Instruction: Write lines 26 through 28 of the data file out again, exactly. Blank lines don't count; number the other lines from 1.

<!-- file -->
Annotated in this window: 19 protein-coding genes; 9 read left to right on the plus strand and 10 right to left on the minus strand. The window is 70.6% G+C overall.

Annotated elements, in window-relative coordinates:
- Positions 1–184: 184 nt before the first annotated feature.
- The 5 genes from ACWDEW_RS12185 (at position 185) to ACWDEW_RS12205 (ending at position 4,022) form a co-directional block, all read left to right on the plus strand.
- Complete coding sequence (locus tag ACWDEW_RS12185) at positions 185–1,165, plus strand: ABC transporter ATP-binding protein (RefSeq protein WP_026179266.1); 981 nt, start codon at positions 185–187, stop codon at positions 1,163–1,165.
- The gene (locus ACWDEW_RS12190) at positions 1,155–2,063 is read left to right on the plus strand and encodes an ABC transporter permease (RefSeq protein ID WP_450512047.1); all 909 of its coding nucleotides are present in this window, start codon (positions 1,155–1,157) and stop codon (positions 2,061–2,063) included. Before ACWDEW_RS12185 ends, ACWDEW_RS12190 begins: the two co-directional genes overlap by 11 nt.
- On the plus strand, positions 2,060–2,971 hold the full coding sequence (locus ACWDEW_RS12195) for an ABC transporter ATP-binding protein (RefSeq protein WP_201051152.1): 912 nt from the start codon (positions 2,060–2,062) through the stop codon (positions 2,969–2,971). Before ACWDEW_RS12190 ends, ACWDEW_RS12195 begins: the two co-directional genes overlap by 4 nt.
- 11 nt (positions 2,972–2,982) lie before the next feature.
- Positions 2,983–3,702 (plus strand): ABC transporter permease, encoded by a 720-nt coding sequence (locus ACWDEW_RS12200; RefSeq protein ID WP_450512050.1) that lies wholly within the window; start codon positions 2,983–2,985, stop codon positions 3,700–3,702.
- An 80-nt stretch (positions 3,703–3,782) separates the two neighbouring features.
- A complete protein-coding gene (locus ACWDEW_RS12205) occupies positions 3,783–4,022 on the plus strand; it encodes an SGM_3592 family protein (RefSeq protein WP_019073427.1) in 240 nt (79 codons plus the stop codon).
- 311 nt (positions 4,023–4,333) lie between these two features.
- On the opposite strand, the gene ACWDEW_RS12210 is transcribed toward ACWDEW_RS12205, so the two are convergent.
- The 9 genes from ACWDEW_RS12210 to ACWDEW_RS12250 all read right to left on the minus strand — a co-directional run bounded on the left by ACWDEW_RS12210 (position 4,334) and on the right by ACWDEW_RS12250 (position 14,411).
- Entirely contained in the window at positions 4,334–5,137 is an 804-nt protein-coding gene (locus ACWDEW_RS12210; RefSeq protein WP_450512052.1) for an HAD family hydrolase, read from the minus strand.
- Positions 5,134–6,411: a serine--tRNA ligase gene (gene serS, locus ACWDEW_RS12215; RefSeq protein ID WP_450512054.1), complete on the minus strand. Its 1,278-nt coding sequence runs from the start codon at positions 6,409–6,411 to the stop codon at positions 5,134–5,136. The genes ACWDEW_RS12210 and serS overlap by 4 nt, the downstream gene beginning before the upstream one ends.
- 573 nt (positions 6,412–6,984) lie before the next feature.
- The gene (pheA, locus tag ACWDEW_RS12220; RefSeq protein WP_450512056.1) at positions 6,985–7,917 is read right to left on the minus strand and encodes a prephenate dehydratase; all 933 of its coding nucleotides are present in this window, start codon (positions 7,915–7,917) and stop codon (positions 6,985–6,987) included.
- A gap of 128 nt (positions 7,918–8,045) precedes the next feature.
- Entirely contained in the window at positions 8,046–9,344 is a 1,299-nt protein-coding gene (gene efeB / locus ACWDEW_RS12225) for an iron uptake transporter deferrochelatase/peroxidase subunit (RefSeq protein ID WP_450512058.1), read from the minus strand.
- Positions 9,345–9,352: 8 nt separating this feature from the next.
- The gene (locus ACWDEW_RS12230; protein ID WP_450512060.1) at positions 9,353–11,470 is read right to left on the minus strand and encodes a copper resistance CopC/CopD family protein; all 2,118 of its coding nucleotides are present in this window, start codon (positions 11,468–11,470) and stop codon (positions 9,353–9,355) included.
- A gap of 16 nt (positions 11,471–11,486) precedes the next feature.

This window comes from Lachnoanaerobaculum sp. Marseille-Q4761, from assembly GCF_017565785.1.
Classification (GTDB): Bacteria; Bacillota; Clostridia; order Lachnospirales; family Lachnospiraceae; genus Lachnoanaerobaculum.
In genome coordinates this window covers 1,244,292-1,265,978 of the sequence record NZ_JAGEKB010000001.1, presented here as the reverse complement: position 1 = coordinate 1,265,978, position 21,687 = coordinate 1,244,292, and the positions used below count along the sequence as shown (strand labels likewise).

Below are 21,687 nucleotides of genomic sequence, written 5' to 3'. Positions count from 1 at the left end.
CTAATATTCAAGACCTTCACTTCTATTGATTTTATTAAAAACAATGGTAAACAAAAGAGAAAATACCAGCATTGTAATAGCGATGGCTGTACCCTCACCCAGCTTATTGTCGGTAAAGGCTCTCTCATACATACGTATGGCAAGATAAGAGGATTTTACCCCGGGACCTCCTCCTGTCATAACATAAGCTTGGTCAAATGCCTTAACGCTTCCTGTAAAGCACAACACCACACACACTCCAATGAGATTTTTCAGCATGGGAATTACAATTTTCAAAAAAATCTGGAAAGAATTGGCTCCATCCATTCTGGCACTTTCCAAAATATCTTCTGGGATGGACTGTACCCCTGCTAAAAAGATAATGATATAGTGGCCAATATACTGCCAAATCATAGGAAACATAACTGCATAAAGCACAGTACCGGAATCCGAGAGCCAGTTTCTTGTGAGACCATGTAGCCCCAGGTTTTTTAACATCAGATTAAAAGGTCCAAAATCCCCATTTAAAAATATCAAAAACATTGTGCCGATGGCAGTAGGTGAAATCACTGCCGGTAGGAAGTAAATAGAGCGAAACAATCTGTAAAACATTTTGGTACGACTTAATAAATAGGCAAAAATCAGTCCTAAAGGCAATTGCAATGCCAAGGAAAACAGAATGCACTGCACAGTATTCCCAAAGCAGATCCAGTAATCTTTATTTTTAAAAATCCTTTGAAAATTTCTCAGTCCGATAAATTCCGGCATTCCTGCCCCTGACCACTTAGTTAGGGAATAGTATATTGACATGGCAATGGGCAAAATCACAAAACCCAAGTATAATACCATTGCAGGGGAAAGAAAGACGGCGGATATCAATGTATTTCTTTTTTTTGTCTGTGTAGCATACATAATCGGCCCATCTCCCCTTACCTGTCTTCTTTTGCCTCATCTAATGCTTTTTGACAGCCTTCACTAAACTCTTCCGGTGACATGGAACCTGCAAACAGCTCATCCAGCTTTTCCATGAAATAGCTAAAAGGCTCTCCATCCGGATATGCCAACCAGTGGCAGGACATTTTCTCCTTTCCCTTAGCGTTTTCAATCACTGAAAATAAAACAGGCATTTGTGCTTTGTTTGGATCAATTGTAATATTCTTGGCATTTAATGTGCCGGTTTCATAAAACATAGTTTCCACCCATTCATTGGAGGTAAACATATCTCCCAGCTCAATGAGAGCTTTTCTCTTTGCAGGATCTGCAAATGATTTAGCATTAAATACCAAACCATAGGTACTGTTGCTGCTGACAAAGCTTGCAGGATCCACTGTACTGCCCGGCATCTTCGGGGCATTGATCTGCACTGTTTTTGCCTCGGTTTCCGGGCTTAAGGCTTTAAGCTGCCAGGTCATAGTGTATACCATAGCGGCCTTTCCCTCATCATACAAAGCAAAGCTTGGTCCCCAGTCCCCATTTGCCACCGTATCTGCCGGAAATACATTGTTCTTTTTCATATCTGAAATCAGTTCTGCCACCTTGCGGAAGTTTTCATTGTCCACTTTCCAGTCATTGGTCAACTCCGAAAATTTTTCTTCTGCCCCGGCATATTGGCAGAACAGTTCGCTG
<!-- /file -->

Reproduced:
In genome coordinates this window covers 1,244,292-1,265,978 of the sequence record NZ_JAGEKB010000001.1, presented here as the reverse complement: position 1 = coordinate 1,265,978, position 21,687 = coordinate 1,244,292, and the positions used below count along the sequence as shown (strand labels likewise).

Below are 21,687 nucleotides of genomic sequence, written 5' to 3'. Positions count from 1 at the left end.
CTAATATTCAAGACCTTCACTTCTATTGATTTTATTAAAAACAATGGTAAACAAAAGAGAAAATACCAGCATTGTAATAGCGATGGCTGTACCCTCACCCAGCTTATTGTCGGTAAAGGCTCTCTCATACATACGTATGGCAAGATAAGAGGATTTTACCCCGGGACCTCCTCCTGTCATAACATAAGCTTGGTCAAATGCCTTAACGCTTCCTGTAAAGCACAACACCACACACACTCCAATGAGATTTTTCAGCATGGGAATTACAATTTTCAAAAAAATCTGGAAAGAATTGGCTCCATCCATTCTGGCACTTTCCAAAATATCTTCTGGGATGGACTGTACCCCTGCTAAAAAGATAATGATATAGTGGCCAATATACTGCCAAATCATAGGAAACATAACTGCATAAAGCACAGTACCGGAATCCGAGAGCCAGTTTCTTGTGAGACCATGTAGCCCCAGGTTTTTTAACATCAGATTAAAAGGTCCAAAATCCCCATTTAAAAATATCAAAAACATTGTGCCGATGGCAGTAGGTGAAATCACTGCCGGTAGGAAGTAAATAGAGCGAAACAATCTGTAAAACATTTTGGTACGACTTAATAAATAGGCAAAAATCAGTCCTAAAGGCAATTGCAATGCCAAGGAAAACAGAATGCACTGCACAGTATTCCCAAAGCAGATCCAGTAATCTTTATTTTTAAAAATCCTTTGAAAATTTCTCAGTCCGATAAATTCCGGCATTCCTGCCCCTGACCACTTAGTTAGGGAATAGTATATTGACATGGCAATGGGCAAAATCACAAAACCCAAGTATAATACCATTGCAGGGGAAAGAAAGACGGCGGATATCAATGTATTTCTTTTTTTTGTCTGTGTAGCATACATAATCGGCCCATCTCCCCTTACCTGTCTTCTTTTGCCTCATCTAATGCTTTTTGACAGCCTTCACTAAACTCTTCCGGTGACATGGAACCTGCAAACAGCTCATCCAGCTTTTCCATGAAATAGCTAAAAGGCTCTCCATCCGGATATGCCAACCAGTGGCAGGACATTTTCTCCTTTCCCTTAGCGTTTTCAATCACTGAAAATAAAACAGGCATTTGTGCTTTGTTTGGATCAATTGTAATATTCTTGGCATTTAATGTGCCGGTTTCATAAAACATAGTTTCCACCCATTCATTGGAGGTAAACATATCTCCCAGCTCAATGAGAGCTTTTCTCTTTGCAGGATCTGCAAATGATTTAGCATTAAATACCAAACCATAGGTACTGTTGCTGCTGACAAAGCTTGCAGGATCCACTGTACTGCCCGGCATCTTCGGGGCATTGATCTGCACTGTTTTTGCCTCGGTTTCCGGGCTTAAGGCTTTAAGCTGCCAGGTCATAGTGTATACCATAGCGGCCTTTCCCTCATCATACAAAGCAAAGCTTGGTCCCCAGTCCCCATTTGCCACCGTATCTGCCGGAAATACATTGTTCTTTTTCATATCTGAAATCAGTTCTGCCACCTTGCGGAAGTTTTCATTGTCCACTTTCCAGTCATTGGTCAACTCCGAAAATTTTTCTTCTGCCCCGGCATATTGGCAGAACAGTTCGCTG